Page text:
The Listowel man returned home that year with the aim of winning an All-Ireland medal as his late father Tim and brother Noel had done but admits the obsession with doing so was “very, very dangerous”.
Speaking to Jarlath Regan on The Irishman Abroad podcast, the 35-year-old’s girlfriend, now wife Nicole, helped him to strike a better balance in his life at the time. He claims there is no more pressurised sport than elite Gaelic football.
“It was very dangerous and unhealthy to me mentally because of that obsession. That urgency I was putting on it, that it had to happen. It wasn’t until I was taken out of that cocoon, that bubble by my wife the balance came for me.
“I started to relax a bit more, I wasn’t thinking about it 24 hours a day. I started putting more of an importance on my relationship with my wife, my relationship with my family and I started controlling what I could control in my life and not worrying about outside influences.
“The funny thing about the whole lot, I spent 10 years as a professional footballer and I felt nowhere near the same pressure as I felt in that one year with Kerry. It’s incredible, the pressures, and I wasn’t being paid for it. The respect I have for footballers at home, I see and I know the lifestyle they have and the pressure they are under without getting paid and to hold down a full-time job. It’s immense and there is no pressure like it in any other sport in the world for me.”
Kennelly, who earlier this month received bad press for helping to recruit players from his native county, summed up the strength of Kerry’s association with Gaelic football. “There are parents in Kerry that know their young fella won’t play for Kerry, but they’ll still go and buy him a Kerry jersey and they’ll still give him the aspiration and the goal to go and play for Kerry and that, for me, is as strong as anything I’ve ever seen or witnessed back home because it’s such an importance in our day-to-day living.”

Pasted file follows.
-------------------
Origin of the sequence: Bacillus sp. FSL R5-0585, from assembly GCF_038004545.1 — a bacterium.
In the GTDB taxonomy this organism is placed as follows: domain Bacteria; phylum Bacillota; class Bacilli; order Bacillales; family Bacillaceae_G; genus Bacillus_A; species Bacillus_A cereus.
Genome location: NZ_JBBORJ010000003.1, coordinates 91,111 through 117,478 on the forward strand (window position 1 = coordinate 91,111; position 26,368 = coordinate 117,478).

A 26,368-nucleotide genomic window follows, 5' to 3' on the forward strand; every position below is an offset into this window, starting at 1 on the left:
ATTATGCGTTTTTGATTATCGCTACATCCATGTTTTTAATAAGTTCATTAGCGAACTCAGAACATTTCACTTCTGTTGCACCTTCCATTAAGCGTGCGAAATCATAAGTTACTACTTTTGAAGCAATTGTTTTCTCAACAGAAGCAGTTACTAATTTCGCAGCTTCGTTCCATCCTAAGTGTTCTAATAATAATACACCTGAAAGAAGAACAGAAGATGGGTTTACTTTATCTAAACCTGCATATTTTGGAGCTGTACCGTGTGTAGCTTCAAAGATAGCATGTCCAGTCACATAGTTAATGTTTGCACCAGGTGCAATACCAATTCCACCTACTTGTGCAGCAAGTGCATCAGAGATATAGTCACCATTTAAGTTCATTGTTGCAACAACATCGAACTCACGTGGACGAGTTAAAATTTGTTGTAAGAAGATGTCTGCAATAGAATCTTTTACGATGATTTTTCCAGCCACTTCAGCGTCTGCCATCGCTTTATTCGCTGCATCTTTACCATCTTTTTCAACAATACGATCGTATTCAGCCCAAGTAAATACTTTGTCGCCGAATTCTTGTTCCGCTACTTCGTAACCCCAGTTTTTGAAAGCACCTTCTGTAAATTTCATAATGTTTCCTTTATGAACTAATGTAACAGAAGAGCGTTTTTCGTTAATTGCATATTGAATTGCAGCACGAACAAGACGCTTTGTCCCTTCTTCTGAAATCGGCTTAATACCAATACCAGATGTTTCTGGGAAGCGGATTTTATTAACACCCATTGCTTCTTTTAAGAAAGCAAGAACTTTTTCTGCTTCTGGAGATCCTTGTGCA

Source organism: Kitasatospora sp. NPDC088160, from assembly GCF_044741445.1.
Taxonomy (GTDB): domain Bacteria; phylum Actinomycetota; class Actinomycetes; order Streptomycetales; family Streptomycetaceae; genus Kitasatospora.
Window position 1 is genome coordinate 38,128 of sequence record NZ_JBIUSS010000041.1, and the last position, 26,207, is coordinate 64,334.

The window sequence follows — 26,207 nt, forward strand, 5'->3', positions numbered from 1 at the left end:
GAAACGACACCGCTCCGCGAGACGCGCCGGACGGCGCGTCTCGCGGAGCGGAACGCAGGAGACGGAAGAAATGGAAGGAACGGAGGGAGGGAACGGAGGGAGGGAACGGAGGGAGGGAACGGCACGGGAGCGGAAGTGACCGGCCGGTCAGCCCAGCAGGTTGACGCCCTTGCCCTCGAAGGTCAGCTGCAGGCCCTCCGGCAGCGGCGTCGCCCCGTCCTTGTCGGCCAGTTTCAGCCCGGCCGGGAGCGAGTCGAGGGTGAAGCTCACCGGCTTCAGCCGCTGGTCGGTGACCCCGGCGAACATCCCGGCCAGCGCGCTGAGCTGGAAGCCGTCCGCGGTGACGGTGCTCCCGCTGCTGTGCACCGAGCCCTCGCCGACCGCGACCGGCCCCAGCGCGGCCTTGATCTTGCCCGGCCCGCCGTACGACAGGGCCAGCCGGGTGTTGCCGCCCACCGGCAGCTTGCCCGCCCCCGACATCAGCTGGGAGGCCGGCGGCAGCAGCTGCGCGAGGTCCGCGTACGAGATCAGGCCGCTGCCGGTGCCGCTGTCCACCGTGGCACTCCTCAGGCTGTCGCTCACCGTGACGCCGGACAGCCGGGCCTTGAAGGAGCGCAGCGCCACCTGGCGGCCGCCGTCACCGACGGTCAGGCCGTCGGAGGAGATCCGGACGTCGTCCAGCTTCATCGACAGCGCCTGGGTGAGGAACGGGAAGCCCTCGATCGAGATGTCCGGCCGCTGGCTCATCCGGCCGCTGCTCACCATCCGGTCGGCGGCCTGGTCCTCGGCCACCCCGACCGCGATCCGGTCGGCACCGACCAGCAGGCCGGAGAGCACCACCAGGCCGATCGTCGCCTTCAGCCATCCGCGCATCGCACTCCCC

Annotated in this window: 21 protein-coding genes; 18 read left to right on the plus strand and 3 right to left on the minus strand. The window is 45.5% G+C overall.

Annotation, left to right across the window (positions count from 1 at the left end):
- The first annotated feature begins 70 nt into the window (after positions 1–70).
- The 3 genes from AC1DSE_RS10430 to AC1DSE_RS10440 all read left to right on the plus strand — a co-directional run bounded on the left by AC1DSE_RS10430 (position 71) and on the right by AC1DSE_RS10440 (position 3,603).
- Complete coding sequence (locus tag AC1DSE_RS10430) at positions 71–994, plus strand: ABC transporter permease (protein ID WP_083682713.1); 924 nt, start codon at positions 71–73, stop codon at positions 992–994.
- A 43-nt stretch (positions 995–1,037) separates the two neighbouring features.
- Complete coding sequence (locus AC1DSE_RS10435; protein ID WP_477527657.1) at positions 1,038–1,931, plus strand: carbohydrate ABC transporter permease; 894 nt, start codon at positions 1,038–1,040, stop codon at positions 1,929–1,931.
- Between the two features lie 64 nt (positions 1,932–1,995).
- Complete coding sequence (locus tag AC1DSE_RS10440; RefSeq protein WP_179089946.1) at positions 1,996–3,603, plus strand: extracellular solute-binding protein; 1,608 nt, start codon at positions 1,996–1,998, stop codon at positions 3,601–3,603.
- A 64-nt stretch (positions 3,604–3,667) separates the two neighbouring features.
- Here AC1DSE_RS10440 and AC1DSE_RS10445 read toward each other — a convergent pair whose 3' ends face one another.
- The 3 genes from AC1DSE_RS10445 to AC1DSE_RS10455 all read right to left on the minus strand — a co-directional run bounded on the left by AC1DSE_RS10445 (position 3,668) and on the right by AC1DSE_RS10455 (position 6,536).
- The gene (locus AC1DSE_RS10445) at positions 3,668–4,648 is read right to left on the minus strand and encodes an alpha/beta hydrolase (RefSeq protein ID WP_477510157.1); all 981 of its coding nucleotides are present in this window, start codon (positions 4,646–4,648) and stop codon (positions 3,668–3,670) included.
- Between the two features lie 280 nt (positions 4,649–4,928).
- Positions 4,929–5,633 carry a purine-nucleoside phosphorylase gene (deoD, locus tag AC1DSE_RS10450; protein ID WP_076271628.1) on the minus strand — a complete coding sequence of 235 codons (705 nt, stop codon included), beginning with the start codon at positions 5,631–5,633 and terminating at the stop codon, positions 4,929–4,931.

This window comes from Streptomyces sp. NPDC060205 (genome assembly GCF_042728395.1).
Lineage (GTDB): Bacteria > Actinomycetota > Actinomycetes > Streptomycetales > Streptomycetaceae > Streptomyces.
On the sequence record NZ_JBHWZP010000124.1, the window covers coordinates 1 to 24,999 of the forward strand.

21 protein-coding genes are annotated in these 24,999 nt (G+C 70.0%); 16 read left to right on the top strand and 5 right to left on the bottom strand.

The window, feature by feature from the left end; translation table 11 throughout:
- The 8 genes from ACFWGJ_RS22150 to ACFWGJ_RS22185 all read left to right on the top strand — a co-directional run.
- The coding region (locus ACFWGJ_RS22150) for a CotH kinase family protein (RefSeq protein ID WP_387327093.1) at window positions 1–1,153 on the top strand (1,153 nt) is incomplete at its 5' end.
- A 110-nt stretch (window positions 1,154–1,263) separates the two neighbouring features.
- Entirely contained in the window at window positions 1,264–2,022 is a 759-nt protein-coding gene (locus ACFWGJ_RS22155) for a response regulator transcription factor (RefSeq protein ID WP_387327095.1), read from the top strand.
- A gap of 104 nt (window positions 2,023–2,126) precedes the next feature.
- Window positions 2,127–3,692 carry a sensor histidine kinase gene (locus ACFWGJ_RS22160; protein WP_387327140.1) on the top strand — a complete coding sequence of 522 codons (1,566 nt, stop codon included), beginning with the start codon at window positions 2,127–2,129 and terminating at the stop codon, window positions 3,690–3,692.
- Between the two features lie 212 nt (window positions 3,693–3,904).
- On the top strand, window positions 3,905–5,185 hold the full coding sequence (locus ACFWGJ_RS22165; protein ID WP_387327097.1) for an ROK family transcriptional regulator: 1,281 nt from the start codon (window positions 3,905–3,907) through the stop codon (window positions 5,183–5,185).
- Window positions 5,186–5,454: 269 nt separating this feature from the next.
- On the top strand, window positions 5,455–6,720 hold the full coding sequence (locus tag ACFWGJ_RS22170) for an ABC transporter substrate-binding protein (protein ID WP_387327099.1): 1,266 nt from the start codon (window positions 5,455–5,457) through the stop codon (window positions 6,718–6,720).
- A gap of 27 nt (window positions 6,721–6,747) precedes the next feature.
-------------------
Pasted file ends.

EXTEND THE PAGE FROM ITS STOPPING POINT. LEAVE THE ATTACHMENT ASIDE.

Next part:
On the criticism he has received for helping to attract the best of Kerry’s young talent to Australia, Kennelly said: “Of course I want Kerry to win All-Irelands but my self-interest is not going to stop a young man getting an opportunity to be a professional footballer. When I look at what has been said, I don’t waste a lot of energy on what I can’t control in my life.
“I’m very much a person that spends a lot of energy working on things I can control. It’s a bit of a motto in my life. I’ll always give opportunities to young men and women to be professional athletes. Not everyone wants to do it but for the ones that want to do it I’m here to help you in your dream.”
Recalling his high shoulder on Nicholas Murphy in the opening seconds of the 2009 All-Ireland final, Kennelly says he feels hurt by how it has defined his time in a senior Kerry jersey. In his autobiography, he wrote, “I timed it right and caught him perfectly on the chin. The message was cop that. It’s different this time, boys.”
Kennelly has since rowed back from that description and does so again in the podcast, insisting he never set out to physically hurt a player that it would end their involvement in a game (Murphy did play on). It’s still rumoured Kennelly wasn’t chosen as Ireland International Rules captain in 2011 as a result of the foul.
“It bugs me a bit that people remember that from me going back. There’s nothing I can do about it – it’s happened – but what I can do about it is live my life the way of ‘you know what, it happened, I’ll learn from it’. I probably didn’t help my own situation by coming out a couple of days later and talking about the whole thing, about saying how he’s physically a different animal (Kennelly said Kerry wanted to show Cork they were “a totally different animal”). My own press after it didn’t help that way but it does me bug me a small bit, certainly.
“It was an incredible moment in my life that people now think that I actually went out on the football field to hurt someone. It does bug me because that’s not who I am as a person and never was as a footballer.”